Diabetes mellitus is a major risk factor for microvascular disease, leading to chronic kidney injury or cardiovascular disease, but there is a tremendous proportion of patients worldwide who suffer from undiagnosed diabetes. Until now, little is known about the prevalence of undiagnosed diabetes in gastroenterology inpatients.
To improve detection of undiagnosed diabetes, a routine screening procedure for gastroenterology inpatients, based on hemoglobin A1c (HbA1c) and fasting plasma glucose (FPG) measurement, was established.
We conducted a retrospective analysis of the implemented diabetes screening. Diabetes mellitus was diagnosed according to the guideline of the German Diabetes Association in patients with an HbA1c of ≥6.5% anld/or fasting plasma glucose (FPG) ≥126 mg/dL. Univariate and multivariate analyses were performed to identify independent risk factors for undiagnosed diabetes.
Within a 3-month period, 606 patients were eligible for a diabetes screening. Pre-existing diabetes was documented in 120 patients (19.8 %), undiagnosed diabetes was found in 24 (3.9%), and 162 patients (26.7%) met the definition for prediabetes. Steroid medication use, age, and liver cirrhosis due to primary sclerosing cholangitis (PSC) were identified as risk factors for undiagnosed diabetes.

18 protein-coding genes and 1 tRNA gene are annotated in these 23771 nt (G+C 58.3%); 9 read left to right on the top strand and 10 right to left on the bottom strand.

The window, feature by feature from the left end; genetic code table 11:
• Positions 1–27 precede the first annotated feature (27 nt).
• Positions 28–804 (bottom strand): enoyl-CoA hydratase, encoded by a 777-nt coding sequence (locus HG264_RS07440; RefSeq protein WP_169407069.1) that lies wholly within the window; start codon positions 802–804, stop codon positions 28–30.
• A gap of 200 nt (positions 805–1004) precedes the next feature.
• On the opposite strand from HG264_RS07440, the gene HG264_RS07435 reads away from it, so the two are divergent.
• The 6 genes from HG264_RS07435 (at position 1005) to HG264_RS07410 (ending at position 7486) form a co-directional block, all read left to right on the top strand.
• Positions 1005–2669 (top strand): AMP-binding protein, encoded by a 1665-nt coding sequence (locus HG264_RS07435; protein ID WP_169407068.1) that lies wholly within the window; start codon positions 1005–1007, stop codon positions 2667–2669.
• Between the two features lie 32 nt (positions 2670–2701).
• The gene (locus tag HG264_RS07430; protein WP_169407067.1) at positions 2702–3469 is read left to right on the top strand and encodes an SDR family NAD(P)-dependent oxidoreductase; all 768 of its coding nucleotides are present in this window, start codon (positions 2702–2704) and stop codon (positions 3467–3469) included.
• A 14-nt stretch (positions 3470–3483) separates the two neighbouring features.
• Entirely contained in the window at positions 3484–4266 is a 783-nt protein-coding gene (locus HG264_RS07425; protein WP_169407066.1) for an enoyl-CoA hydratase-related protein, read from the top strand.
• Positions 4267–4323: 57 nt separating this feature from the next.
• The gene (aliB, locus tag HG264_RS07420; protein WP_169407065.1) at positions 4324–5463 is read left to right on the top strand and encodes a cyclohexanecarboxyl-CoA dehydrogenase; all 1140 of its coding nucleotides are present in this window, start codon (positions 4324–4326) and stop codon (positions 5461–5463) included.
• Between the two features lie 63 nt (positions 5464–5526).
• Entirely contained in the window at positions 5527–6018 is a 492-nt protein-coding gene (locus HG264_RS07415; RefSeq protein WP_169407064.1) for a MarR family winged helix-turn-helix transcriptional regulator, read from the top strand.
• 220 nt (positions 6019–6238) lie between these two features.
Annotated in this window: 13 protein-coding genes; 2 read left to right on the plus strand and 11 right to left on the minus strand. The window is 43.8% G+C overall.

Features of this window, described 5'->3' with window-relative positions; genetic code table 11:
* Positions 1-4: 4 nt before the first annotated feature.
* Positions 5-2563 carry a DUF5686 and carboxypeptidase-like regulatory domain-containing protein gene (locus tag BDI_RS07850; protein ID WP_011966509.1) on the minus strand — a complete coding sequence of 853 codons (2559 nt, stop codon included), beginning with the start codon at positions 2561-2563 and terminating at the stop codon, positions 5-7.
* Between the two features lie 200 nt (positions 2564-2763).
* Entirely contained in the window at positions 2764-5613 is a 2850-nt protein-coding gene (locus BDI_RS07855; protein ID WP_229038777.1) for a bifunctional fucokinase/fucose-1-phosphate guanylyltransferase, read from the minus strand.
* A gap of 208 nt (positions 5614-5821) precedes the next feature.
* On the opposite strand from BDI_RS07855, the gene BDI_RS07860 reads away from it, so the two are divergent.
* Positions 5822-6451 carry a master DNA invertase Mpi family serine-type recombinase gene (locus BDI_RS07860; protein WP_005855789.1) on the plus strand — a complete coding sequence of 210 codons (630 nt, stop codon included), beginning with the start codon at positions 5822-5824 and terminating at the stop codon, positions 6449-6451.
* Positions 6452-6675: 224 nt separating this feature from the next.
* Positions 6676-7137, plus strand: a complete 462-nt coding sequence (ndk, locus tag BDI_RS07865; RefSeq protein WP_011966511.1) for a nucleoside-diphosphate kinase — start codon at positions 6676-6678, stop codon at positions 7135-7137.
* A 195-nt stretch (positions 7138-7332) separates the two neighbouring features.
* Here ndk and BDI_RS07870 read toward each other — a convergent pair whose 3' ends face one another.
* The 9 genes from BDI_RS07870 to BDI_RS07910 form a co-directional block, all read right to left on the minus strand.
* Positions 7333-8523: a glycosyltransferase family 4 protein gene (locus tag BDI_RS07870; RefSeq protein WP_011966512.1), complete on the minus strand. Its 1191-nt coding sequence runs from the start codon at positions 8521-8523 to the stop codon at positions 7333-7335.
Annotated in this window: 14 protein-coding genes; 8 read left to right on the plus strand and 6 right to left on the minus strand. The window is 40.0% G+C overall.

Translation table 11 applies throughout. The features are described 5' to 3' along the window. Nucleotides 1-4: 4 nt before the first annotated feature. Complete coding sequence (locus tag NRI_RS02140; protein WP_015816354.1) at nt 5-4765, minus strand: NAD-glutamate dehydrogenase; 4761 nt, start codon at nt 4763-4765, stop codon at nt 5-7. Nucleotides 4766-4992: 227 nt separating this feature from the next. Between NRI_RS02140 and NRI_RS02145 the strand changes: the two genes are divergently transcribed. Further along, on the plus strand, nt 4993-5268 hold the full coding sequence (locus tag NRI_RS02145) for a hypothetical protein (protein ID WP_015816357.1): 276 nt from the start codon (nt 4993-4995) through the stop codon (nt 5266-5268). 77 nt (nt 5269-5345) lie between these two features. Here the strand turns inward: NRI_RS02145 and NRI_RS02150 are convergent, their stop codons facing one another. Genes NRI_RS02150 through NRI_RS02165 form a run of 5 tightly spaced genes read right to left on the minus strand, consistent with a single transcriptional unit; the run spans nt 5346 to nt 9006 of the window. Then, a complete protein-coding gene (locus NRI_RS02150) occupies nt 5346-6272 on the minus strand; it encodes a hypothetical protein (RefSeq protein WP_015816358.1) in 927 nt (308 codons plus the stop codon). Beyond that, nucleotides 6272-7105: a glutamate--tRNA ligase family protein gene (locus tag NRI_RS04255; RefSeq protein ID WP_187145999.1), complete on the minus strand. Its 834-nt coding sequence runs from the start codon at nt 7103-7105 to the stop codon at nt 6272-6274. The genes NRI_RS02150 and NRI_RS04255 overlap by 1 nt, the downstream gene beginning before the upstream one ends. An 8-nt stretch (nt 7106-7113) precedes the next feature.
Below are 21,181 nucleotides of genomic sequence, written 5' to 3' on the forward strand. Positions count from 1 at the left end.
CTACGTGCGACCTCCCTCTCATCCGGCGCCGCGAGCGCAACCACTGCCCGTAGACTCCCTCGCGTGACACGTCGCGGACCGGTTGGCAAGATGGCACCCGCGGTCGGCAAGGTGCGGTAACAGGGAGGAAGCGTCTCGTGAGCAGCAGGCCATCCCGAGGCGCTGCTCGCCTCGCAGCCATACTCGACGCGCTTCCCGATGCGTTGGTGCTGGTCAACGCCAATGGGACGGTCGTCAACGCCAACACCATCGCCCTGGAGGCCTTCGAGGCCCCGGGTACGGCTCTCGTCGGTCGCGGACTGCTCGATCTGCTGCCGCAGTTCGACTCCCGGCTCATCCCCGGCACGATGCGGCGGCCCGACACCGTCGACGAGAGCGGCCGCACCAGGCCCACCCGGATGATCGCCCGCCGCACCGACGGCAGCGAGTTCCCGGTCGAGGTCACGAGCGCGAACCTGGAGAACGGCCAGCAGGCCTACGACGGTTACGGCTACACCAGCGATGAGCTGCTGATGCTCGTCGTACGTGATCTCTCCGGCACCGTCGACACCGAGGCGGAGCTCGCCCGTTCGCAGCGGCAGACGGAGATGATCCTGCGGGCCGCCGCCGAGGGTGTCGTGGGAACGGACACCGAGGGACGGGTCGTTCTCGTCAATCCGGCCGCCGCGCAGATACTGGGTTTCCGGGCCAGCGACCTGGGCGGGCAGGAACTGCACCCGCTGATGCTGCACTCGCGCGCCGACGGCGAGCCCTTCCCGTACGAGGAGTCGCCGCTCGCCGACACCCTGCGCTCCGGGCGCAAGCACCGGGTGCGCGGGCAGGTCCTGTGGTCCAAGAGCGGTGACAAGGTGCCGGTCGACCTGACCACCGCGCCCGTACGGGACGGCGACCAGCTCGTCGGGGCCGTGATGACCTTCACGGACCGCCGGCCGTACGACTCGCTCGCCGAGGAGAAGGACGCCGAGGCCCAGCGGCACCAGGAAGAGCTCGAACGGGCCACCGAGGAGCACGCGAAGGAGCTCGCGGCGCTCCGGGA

The prevalence of undiagnosed diabetes in gastroenterology inpatients is markedly elevated in comparison to the general population, and a substantial number of inpatients are in a prediabetic status, underlining the need for diabetes screening. In addition to previously described risk factors of patient age and steroid medication use, we identified PSC-related liver cirrhosis (but not liver cirrhosis due to another etiology) as an independent risk factor for undiagnosed diabetes.

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